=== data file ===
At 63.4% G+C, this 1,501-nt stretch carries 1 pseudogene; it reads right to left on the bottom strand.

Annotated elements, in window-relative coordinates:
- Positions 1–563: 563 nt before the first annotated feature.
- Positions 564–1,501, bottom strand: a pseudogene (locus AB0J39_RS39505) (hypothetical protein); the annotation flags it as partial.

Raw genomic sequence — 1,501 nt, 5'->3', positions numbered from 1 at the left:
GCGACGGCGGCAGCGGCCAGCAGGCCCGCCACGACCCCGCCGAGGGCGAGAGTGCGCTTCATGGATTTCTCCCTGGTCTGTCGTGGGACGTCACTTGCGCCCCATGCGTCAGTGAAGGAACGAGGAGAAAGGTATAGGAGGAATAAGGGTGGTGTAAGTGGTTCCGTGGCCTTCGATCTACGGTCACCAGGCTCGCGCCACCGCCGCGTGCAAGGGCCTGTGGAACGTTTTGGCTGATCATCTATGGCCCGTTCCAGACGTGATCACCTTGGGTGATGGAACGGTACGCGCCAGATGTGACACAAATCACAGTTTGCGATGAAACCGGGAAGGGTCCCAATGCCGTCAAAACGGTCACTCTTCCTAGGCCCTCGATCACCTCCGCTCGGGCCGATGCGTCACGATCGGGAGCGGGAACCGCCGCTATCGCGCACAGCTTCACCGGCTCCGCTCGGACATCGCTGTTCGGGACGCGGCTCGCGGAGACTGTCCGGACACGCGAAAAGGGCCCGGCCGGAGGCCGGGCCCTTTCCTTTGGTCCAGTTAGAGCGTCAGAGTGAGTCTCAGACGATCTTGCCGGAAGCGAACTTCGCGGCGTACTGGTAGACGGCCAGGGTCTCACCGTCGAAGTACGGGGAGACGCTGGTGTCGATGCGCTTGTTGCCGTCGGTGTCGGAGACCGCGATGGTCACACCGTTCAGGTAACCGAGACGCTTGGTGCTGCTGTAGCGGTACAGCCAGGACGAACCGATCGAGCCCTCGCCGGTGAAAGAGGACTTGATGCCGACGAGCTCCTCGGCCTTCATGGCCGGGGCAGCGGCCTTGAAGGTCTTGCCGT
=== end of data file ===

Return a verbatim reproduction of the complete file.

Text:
At 63.4% G+C, this 1,501-nt stretch carries 1 pseudogene; it reads right to left on the bottom strand.

Annotated elements, in window-relative coordinates:
- Positions 1–563: 563 nt before the first annotated feature.
- Positions 564–1,501, bottom strand: a pseudogene (locus AB0J39_RS39505) (hypothetical protein); the annotation flags it as partial.

Raw genomic sequence — 1,501 nt, 5'->3', positions numbered from 1 at the left:
GCGACGGCGGCAGCGGCCAGCAGGCCCGCCACGACCCCGCCGAGGGCGAGAGTGCGCTTCATGGATTTCTCCCTGGTCTGTCGTGGGACGTCACTTGCGCCCCATGCGTCAGTGAAGGAACGAGGAGAAAGGTATAGGAGGAATAAGGGTGGTGTAAGTGGTTCCGTGGCCTTCGATCTACGGTCACCAGGCTCGCGCCACCGCCGCGTGCAAGGGCCTGTGGAACGTTTTGGCTGATCATCTATGGCCCGTTCCAGACGTGATCACCTTGGGTGATGGAACGGTACGCGCCAGATGTGACACAAATCACAGTTTGCGATGAAACCGGGAAGGGTCCCAATGCCGTCAAAACGGTCACTCTTCCTAGGCCCTCGATCACCTCCGCTCGGGCCGATGCGTCACGATCGGGAGCGGGAACCGCCGCTATCGCGCACAGCTTCACCGGCTCCGCTCGGACATCGCTGTTCGGGACGCGGCTCGCGGAGACTGTCCGGACACGCGAAAAGGGCCCGGCCGGAGGCCGGGCCCTTTCCTTTGGTCCAGTTAGAGCGTCAGAGTGAGTCTCAGACGATCTTGCCGGAAGCGAACTTCGCGGCGTACTGGTAGACGGCCAGGGTCTCACCGTCGAAGTACGGGGAGACGCTGGTGTCGATGCGCTTGTTGCCGTCGGTGTCGGAGACCGCGATGGTCACACCGTTCAGGTAACCGAGACGCTTGGTGCTGCTGTAGCGGTACAGCCAGGACGAACCGATCGAGCCCTCGCCGGTGAAAGAGGACTTGATGCCGACGAGCTCCTCGGCCTTCATGGCCGGGGCAGCGGCCTTGAAGGTCTTGCCGT